What do you do when your water source begins drying up, and 15,000 households are relying on you for water?
This is precisely what happened in Craven County, North Carolina. For decades, the county received its water from the Black Creek Aquifer. But when water levels began declining sharply in Cretaceous aquifers, North Carolina responded with the Central Coastal Plain Capacity Use Area (CCPCUA). This regulation set limits on the amount of water that could be withdrawn from certain aquifers, including Black Creek. Communities were required to cut their withdrawals by 75% by 2018. Craven County was among those communities.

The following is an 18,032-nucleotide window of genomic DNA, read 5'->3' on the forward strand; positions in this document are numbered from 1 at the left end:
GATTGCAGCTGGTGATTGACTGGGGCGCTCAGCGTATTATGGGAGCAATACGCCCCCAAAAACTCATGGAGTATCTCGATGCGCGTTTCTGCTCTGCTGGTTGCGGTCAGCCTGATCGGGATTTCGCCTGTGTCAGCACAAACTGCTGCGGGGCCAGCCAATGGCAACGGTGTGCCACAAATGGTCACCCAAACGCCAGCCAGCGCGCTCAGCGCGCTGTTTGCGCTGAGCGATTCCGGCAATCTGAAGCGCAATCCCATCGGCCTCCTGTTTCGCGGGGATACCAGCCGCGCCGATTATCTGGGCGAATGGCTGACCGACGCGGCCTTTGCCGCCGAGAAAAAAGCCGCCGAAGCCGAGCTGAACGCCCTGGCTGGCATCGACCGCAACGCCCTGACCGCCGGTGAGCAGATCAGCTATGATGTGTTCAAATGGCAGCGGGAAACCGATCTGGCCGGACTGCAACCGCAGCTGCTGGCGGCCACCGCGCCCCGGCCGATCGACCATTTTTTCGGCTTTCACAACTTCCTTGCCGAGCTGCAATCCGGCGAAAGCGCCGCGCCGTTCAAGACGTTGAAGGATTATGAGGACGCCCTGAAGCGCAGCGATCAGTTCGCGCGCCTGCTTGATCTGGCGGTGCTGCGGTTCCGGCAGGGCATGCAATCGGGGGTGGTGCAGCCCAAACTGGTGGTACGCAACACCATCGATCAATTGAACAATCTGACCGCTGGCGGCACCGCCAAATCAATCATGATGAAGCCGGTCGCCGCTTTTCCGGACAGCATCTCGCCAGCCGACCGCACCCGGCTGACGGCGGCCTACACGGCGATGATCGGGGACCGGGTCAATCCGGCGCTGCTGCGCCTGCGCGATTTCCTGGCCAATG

McKim & Creed explored the county’s options to meet the new requirements. These ranged from doing nothing (not an option), to buying water (too expensive), to accessing surface water supplies (expensive, low-quality water) to a new groundwater supply (BINGO!). The robust Castle Hayne aquifer contained plenty of water and was not a part of the CCPCUA. However, it required additional treatment that couldn’t be provided through the county’s existing facilities, so McKim & Creed worked with the county to establish the Potable Water Supply and Treatment Facility. Opened in Fall 2017, the $31-million low-pressure reverse osmosis facility produces up to 3 million gallons of fresh drinking water every day. Expandable to 5 mgd, the plant can accommodate 20-25 years of growth and adapt to handle regulatory or water quality changes. The plant became operational in time to meet the CCPCUA requirements, and enables the county to provide high-quality, great-tasting water at one of the lowest rates in Eastern North Carolina.